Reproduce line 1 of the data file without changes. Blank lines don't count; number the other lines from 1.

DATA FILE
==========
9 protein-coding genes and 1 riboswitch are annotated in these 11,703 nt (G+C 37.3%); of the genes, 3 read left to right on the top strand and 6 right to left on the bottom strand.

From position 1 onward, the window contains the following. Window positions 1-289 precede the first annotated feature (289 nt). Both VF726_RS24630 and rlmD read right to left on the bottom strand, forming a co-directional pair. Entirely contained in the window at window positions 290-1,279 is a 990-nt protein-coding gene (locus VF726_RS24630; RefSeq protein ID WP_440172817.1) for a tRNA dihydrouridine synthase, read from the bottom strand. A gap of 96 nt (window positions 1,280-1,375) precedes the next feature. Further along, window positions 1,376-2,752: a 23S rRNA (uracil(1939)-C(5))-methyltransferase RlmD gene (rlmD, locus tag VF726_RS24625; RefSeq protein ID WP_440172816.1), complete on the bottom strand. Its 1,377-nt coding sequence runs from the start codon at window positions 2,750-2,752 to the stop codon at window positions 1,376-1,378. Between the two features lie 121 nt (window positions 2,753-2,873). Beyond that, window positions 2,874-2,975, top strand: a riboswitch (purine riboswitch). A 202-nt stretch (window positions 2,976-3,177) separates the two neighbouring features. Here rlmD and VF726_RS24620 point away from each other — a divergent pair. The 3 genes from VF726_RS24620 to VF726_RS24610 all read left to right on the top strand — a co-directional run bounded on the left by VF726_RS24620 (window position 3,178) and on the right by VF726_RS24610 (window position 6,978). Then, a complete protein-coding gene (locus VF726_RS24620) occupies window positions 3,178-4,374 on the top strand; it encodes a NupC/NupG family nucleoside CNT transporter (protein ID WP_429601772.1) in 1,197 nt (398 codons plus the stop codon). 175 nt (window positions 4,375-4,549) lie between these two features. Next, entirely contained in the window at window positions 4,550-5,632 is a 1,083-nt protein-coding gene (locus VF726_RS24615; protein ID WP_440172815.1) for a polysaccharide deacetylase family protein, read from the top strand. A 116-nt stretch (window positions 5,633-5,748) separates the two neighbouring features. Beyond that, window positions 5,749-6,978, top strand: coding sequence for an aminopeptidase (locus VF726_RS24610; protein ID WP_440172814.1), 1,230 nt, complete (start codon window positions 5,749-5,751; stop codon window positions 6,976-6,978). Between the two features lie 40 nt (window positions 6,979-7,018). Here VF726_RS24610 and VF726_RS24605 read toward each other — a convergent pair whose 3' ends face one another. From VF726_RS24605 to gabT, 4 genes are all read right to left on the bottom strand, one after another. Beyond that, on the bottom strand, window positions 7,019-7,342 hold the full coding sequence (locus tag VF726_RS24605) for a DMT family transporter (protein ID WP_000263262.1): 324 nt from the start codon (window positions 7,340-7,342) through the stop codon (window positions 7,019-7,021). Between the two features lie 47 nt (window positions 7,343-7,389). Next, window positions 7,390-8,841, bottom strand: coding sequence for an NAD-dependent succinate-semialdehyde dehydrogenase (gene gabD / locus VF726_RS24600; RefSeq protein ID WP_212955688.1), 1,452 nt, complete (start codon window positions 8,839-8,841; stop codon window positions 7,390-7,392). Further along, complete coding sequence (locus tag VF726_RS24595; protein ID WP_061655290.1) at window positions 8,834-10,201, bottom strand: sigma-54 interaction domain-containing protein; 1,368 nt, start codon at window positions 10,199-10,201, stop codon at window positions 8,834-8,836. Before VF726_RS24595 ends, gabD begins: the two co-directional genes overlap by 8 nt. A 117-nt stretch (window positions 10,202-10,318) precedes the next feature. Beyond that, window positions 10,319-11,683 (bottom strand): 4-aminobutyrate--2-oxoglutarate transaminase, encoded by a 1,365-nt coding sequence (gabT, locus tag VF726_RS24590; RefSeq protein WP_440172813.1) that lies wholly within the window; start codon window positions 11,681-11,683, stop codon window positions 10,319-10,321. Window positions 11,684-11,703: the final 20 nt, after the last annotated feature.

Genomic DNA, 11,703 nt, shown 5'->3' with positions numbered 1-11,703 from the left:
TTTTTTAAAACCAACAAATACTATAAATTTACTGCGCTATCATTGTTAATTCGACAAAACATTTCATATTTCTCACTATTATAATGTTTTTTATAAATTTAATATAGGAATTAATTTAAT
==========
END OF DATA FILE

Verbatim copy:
9 protein-coding genes and 1 riboswitch are annotated in these 11,703 nt (G+C 37.3%); of the genes, 3 read left to right on the top strand and 6 right to left on the bottom strand.